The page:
The truth, the whole truth, half-truths, shades of the truth and other items admissible as sports news:
ITEM I: The ballot for the College Football Hall of Fame, 2021, has been released and it includes 13 former Pac-12 players, including Arizona State kicker Luis Zendejas and Sun Devil defensive aces Al Harris and David Fulcher.
No former Arizona Wildcats are on the ballot and that’s frustrating because seven ex-Wildcats are fully qualified and at least three have résumés that should be seriously considered. They are: kicker Steve McLaughlin, receiver-returner Dennis Northcutt and cornerback Antoine Cason.
The Southern Arizona Chapter of the National Football Foundation and College Hall of Fame was superb and effective in its advocacy of the four Wildcats inducted in the last 25 years: linebacker Ricky Hunley, pass rusher Tedy Bruschi, defensive lineman Rob Waldrop and safety Chuck Cecil. Having a local chapter actively promote a nominee is key. The three qualifications are as follows:
(1) Must have been a first-team All-American; (2) must have been out of college football for 10 years; (3) must have exhibited positive citizenship after playing football.
Unfortunately, two of the most notable All-Americans in UA history, defensive backs Darryll Lewis and Chris McAlister, experienced post-football off-field difficulties, which probably will keep both from being nominated.
The competition for induction is off-the-charts difficult. The new ballot includes those like USC’s Jack Del Rio, Cal’s Tony Gonzales and Stanford’s Ed McCaffrey. But my guess is that former Arizona running back Ka’Deem Carey will someday be a sure-thing once he becomes eligible for nomination in 2022.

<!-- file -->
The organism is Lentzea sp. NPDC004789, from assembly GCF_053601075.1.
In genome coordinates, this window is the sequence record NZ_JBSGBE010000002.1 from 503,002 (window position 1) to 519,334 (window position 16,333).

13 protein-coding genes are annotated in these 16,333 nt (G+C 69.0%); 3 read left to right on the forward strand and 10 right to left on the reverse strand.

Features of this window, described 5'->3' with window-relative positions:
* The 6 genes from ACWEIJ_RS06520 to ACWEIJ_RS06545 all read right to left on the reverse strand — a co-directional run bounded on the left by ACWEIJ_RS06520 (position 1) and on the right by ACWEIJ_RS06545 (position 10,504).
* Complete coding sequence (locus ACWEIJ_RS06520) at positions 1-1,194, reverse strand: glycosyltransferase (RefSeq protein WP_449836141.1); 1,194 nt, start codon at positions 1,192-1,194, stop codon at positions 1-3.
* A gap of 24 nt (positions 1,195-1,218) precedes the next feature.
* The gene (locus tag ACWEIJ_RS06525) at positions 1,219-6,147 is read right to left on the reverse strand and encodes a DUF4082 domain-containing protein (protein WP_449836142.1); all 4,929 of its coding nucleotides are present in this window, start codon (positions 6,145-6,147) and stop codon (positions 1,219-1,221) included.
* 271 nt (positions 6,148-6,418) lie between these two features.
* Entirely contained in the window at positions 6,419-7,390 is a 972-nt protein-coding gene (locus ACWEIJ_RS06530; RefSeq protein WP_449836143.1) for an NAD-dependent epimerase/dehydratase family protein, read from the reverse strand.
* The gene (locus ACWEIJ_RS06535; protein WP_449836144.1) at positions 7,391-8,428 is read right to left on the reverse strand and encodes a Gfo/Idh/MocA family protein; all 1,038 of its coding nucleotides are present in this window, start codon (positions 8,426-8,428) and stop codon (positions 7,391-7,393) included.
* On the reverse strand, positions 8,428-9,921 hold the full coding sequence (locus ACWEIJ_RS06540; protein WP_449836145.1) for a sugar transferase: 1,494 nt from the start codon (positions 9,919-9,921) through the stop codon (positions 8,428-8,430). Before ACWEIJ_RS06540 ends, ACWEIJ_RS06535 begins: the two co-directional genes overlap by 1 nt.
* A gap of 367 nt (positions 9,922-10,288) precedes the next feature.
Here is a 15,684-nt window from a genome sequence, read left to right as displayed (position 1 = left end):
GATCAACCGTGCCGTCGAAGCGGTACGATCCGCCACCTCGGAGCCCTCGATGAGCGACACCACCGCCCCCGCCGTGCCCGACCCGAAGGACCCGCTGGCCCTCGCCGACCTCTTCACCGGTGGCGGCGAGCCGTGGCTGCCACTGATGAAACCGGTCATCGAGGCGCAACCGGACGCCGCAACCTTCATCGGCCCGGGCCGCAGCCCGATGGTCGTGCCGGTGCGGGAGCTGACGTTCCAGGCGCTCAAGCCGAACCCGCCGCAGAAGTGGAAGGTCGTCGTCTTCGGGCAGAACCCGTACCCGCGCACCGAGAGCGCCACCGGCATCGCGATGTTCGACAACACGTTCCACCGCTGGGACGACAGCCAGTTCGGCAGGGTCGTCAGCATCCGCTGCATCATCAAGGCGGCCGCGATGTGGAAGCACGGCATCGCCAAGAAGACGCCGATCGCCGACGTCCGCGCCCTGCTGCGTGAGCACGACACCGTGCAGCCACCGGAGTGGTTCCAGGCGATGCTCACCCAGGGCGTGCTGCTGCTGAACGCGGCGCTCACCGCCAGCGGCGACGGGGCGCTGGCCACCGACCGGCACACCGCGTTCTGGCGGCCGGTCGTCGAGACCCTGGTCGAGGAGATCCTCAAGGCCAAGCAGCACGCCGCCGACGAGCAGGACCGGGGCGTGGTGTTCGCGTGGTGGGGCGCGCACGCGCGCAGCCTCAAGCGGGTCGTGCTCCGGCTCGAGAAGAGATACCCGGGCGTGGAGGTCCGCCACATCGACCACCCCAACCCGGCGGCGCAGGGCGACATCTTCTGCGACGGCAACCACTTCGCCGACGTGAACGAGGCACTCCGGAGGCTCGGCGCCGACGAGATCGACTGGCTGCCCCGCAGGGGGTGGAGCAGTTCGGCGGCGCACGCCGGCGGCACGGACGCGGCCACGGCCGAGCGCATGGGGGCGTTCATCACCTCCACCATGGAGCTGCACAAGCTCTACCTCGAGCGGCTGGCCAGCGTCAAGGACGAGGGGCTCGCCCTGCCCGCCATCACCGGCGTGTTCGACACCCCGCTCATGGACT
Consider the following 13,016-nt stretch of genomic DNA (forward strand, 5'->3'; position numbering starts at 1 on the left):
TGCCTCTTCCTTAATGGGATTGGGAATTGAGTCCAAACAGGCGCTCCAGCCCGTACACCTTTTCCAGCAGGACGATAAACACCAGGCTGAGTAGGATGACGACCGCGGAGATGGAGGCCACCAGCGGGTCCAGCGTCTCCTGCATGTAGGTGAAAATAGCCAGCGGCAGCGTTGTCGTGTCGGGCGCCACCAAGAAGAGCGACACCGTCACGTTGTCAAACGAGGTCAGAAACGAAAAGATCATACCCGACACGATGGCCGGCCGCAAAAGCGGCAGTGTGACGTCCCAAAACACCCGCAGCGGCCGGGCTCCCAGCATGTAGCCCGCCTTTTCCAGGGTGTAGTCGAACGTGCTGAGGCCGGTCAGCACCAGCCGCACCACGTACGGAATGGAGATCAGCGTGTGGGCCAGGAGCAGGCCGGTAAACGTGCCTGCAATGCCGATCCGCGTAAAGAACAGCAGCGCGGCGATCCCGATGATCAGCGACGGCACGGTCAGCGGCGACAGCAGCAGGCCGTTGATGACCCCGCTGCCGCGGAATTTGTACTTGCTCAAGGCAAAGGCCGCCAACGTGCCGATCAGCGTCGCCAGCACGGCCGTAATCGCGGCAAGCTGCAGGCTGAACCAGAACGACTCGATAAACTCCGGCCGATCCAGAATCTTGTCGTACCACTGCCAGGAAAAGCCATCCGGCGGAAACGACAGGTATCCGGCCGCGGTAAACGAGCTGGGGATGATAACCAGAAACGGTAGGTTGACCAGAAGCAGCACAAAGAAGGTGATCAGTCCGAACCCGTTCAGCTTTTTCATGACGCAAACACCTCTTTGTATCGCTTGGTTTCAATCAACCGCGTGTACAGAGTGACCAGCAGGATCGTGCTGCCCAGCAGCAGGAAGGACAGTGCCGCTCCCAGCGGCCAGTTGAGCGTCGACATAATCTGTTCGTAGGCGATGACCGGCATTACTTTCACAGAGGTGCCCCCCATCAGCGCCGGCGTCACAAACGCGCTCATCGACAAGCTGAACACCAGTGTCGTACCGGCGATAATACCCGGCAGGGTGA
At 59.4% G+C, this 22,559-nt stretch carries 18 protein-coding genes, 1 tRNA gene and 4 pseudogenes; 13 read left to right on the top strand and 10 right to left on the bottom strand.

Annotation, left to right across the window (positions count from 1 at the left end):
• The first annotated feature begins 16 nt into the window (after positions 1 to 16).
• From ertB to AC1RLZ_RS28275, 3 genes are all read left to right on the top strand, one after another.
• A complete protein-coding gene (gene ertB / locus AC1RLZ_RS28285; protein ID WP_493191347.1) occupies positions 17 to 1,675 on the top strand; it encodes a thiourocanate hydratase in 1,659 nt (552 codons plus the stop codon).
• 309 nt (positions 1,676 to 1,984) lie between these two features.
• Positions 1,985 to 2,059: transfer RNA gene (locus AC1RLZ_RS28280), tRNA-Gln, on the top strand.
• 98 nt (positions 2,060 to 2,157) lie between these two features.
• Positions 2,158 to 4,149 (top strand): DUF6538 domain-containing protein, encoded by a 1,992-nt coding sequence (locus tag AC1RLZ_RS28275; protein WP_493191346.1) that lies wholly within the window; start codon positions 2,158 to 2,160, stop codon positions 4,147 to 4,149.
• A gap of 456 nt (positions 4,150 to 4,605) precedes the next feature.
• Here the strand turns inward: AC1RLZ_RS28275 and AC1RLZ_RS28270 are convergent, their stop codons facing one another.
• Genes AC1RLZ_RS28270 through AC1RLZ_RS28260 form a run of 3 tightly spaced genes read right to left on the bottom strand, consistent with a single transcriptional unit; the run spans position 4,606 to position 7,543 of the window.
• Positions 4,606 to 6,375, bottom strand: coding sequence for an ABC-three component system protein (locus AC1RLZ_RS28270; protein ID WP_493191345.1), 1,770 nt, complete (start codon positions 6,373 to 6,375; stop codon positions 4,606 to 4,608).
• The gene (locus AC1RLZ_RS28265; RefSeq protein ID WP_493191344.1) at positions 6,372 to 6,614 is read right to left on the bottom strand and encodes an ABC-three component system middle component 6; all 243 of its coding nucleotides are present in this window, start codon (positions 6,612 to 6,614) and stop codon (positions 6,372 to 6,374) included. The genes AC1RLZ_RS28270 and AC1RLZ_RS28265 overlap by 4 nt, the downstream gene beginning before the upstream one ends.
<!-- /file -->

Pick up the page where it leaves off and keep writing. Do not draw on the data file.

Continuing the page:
ITEM II: In his 16 years as Arizona’s athletic director, Jim Livengood was a “we-not-me,” positive energy administrator who gained notable respect from his peers and in the Tucson community.
Last week, Livengood was named the 2020 winner of the James Corbett Award, the highest honor given each year by the National Association of Collegiate Athletic Directors (NACDA). Unfortunately, NACDA’s annual convention in Las Vegas was canceled by the coronavirus pandemic, and Livengood, who is retired and splitting time between homes in Tucson and Las Vegas, received his honor virtually instead of being applauded by about 400 of his peers.
Here’s an idea of how prestigious the Corbett award is: of the 54 NCAA administrators so honored, only seven were ADs in the Pac-12: Cedric Dempsey of Arizona, Jesse Hill of USC, Mike Lude and Barbara Hedges of Washington, Fred Miller and Gene Smith of ASU and Bill Byrne of Oregon.
Over those 54 years, there have been 73 athletic directors at Pac-12 schools, meaning that Livengood is in the top 10%.
“Nothing in intercollegiate athletics has a greater honor attached to it than the Corbett Award,” said Livengood. “For athletics leaders at any stage, there is no organization around that provides the leadership, education and family that NACDA provides.”
Well-deserved, for sure.
ITEM III: In a lengthy article in Sports Illustrated on Monday, the magazine suggested a total realignment of 120 college football teams into 10 regional leagues of 12 teams. It put Arizona in a Rocky Mountain conference with ASU, Colorado, Utah, BYU, Utah State, New Mexico, Boise State, Colorado State, Air Force, Wyoming and UNLV.
Chances of that coming to pass someday: 0.0000 percent.